Batter Licker

April 24, 2012

five spice marinated pork

I should probably re-title this post: “Pork Jay Will Happily Eat For 4+ Days in a Row Without Complaint, And Then Ask For More Next Week.”

That doesn’t sound impressive if you know that I will happily tuck into leftovers, eating the same thing over and over again for lunch and dinner for almost an entire week straight.

But Jay’s more of a one-and-done eater: not particularly keen on leftovers or repeats. So his desire to have this pork be a repeat player in multiple meals every single week says a lot, to me …

… as does the fact that, allegedly, my friend Joe’s first words the morning after a recent pork-featuring barbecue were, “That pork was delicious; I need the recipe.”

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Besides being addictively delicious and abundantly flavorful, this pork is super easy to make. (more…)

March 8, 2012

chinese barbecue (char siu) pork cowboy steak

The night before Valentine’s Day, Jay and I got more intimate than usual – with a pig.

That might sound gruesome and not in the least bit romantic, but I still feel like I’m under some sort of meaty love spell weeks after we eagerly watched Ryan Farr of 4505 Meats skillfully butcher the whole pig and explain the perks of each cut and his use-the-whole-animal philosophy during San Francisco Beer Week’s Butchers and Beers event.

Clearly, I’m my Great Depression era grandmother’s granddaughter; I’m a sucker for reducing, if not eliminating, waste. I get an intense thrill out of embracing resourcefulness and the creativity that inevitably plays a role in finding uses for less popular animal parts, apple peels, and vegetable scraps.

Perhaps it’s needless to say in this context, but once the Butchers and Beers silent auction benefiting The Food Pantry came to a close, we walked home with the bones and offal – and a large hunk of pork known as a cowboy steak.

Hilarious-and-ironic-to-me story from the auction: while waiting patiently to increase our bids, I overheard two guys in front of me whine “ewwwwwwww” when they came across the offal bid card; they were much more enamored with the super popular and trendy pork belly. (more…)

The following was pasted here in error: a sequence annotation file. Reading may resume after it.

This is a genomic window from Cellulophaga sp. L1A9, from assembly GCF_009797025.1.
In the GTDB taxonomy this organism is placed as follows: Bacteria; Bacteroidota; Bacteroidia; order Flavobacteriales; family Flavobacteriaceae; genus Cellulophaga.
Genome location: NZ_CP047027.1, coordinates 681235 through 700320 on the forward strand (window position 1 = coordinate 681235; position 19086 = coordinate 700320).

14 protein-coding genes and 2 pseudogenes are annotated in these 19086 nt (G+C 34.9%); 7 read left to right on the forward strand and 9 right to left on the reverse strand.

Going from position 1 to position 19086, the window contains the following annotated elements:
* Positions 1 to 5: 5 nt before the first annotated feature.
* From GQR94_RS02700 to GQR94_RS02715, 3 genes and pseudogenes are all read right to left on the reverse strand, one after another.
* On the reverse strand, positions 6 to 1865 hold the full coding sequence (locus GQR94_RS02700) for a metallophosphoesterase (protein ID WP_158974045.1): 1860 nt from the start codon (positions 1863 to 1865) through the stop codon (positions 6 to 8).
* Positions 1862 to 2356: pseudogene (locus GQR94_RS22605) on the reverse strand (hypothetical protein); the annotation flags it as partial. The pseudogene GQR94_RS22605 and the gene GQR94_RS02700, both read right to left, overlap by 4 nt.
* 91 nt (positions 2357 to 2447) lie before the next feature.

November 15, 2010

creole jambalaya

I love spicy foods, and when I have some peppers and onions left over from fajitas, jambalaya is a good way to make use of these veggies and other pantry items I always have on hand. Plus, jambalaya mixes it up a bit so the leftover-friendly dish has some bite without having the same Mexican flavor profile and doesn’t seem quite so left over.

Compared to other spicy, complex, and delicious Southern creole dishes, such as gumbos and étouffées, jambalaya is much simpler and less time consuming to prepare. But it still looks and tastes incredibly flavorful and much more labor intensive than it is, which is never a bad thing.

While there are several types of jambalaya out there, the creole variety is my personal preference. Not that I’d turn down a cajun jambalaya, but there’s something about the tomato-based creole version – probably the acidity of the tomatoes – that just really balances the spice intensiveness of this dish.

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Jambalaya is typically made with rice cooked directly in the sauce, but I usually do a pasta version. Pasta not only cooks faster than rice, but penne rigate is particularly fantastic for this dish because the ridges add texture and really catch more of the sauce. (more…)

October 26, 2010

october feast: warm potato salad with bratwurst and kale in creamy mustard sauce

October might be on its way out the door, but that only gives me another reason to have a final hurrah in the form of an October feast. And what’s a better way to do that than with a colorful, flavorful, one-pot (and one foil sheet) warm potato salad with bratwurst and kale in creamy but spicy mustard sauce?

Traditional Oktoberfest meals are always so flavorful, but also so … brown. Nothing against brown food, but with plenty of options for colorful veggie add-ins, I can’t quite understand why fall feasts systematically embrace such monochromatic earth tones.

Here, I used a trio of mini potatoes to add an unbelievable zap of color, from the creamy light yellow flesh of the standard fingerling to the pink peel and bright white flesh of the red thumb fingerling to the dark purple peel and bright purple flesh of the purple majesty. All three held their coloring after roasting and developed slightly different flavors and creamy textures perfect for a potato salad.

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